During my ACCA studies some years ago I had an amazing tutor. He was very smart, always to the point and on top of that, I simply loved his dry British sense of humor.

When we talked about inventories, he told us a story about an audit assistant performing audit in a big distribution company.

Today, I’m going to write about a few costing methods and this story perfectly fits here, so let me retell it:

This audit assistant was auditing inventories and he just got the excel file with the stock register (list of inventories with their amounts and unit costs).

He looked at the file and noted that there were actually 2 columns for “amount”, so he went straight to CFO and asked:

“Why are there 2 columns with the amount?”

CFO: “Well, the first one is theoretical amount calculated based on movements, and the other one is physical amount counted during the year-end stock count.”

Fair enough, the assistant noted this answer and went back to his room to continue.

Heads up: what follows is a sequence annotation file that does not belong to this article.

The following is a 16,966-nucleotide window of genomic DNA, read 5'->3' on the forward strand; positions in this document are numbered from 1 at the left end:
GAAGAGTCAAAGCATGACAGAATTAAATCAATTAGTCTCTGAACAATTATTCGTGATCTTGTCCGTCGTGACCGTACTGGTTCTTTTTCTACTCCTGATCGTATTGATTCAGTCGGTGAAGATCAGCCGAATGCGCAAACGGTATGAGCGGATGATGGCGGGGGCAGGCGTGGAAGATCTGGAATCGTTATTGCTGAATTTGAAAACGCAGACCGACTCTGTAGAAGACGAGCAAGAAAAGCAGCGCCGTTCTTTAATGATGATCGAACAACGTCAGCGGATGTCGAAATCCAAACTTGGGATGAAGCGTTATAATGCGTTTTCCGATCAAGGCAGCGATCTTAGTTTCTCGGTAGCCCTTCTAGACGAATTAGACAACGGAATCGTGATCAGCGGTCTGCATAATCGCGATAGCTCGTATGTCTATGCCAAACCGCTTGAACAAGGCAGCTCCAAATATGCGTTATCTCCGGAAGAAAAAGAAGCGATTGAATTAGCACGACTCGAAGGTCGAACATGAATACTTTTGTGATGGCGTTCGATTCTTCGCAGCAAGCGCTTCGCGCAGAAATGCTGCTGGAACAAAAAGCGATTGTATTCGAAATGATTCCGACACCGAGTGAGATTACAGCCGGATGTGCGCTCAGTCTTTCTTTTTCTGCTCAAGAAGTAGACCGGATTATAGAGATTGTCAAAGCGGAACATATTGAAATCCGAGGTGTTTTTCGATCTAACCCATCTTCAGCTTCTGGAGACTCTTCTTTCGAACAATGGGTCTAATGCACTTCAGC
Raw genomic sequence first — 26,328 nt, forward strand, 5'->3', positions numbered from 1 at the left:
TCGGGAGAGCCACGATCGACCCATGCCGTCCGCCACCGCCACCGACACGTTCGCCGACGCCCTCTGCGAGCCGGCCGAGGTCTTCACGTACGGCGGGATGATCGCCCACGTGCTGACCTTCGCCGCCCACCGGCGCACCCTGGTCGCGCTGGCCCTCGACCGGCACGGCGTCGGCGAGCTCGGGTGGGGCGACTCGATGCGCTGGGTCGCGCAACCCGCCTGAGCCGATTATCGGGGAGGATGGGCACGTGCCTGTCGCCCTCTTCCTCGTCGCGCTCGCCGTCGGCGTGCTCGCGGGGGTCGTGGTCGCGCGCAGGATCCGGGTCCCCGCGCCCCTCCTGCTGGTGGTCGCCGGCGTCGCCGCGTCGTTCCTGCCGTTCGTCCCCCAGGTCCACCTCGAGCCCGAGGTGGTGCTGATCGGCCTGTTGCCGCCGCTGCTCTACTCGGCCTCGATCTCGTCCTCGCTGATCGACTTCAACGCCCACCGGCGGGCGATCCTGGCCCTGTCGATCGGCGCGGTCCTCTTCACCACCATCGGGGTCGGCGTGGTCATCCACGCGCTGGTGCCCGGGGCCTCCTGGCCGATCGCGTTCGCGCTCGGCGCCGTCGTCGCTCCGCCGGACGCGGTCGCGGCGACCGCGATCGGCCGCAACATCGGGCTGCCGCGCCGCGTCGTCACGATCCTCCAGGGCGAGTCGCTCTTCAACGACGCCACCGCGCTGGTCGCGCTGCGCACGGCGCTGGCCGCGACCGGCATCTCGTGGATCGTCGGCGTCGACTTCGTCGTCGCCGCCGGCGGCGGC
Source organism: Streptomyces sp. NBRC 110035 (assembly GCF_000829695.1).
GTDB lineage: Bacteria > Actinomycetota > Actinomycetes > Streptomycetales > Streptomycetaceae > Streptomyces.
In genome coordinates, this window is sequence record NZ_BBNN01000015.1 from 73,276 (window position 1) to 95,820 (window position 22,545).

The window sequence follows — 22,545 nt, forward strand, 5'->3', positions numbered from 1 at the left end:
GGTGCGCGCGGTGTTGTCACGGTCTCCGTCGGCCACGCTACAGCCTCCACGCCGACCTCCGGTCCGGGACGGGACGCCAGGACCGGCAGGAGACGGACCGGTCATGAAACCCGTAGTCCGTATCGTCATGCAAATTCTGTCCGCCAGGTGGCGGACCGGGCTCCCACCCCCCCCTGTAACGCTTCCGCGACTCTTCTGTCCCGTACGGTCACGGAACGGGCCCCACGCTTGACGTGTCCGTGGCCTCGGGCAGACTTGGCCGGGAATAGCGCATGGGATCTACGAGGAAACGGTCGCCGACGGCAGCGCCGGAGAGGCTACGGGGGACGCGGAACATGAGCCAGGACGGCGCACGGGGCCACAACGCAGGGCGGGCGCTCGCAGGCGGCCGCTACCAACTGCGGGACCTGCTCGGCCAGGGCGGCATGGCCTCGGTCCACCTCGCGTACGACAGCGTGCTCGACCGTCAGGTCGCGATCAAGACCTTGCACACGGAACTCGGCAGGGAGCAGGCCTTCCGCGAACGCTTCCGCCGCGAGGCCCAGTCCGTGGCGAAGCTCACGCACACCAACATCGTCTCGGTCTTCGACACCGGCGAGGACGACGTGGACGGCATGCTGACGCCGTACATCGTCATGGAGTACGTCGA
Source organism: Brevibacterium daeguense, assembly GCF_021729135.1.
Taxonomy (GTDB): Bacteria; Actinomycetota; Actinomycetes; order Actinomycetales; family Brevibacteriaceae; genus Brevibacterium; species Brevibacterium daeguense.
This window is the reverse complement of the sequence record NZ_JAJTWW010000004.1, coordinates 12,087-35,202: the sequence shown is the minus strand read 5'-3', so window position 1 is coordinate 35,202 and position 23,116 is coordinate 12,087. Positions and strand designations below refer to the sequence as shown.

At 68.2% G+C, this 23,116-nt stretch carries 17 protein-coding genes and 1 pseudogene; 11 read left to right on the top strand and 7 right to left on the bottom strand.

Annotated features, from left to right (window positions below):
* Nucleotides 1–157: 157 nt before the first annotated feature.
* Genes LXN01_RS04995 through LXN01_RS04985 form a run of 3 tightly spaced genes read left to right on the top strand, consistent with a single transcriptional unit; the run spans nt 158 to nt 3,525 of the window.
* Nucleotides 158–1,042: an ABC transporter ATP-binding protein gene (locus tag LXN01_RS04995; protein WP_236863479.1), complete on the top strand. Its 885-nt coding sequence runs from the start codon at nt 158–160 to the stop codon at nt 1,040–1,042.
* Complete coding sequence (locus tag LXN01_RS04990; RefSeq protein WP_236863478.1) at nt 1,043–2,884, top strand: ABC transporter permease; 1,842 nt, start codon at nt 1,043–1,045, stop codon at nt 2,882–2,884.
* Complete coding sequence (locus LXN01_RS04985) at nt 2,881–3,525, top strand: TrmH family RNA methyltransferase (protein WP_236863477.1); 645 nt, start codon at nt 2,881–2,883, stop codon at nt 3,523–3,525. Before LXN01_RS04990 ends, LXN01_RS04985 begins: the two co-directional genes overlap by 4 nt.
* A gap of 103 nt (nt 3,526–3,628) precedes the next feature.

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Then he noted that indeed, there’s one more column with the differences, so he went back to CFO.

That time, CFO just finished reading the reports from his controller and wanted to get ready for another meeting, but OK, he decided to be polite and invited our assistant to come in.

“What did you do with these differences?”

CFO thought: ‘Well, isn’t that obvious from our trial balance?’, but replied:

“We recognized these differences in profit or loss statement, either as inventory count surpluses or deficits. Deficits within certain pre-determined levels went to cost of sales and remaining deficits went to other expenses.”

Hmmm, the assistant so happy that he didn’t even note that the CFO became slightly annoyed by him coming back and forth and asking simple questions.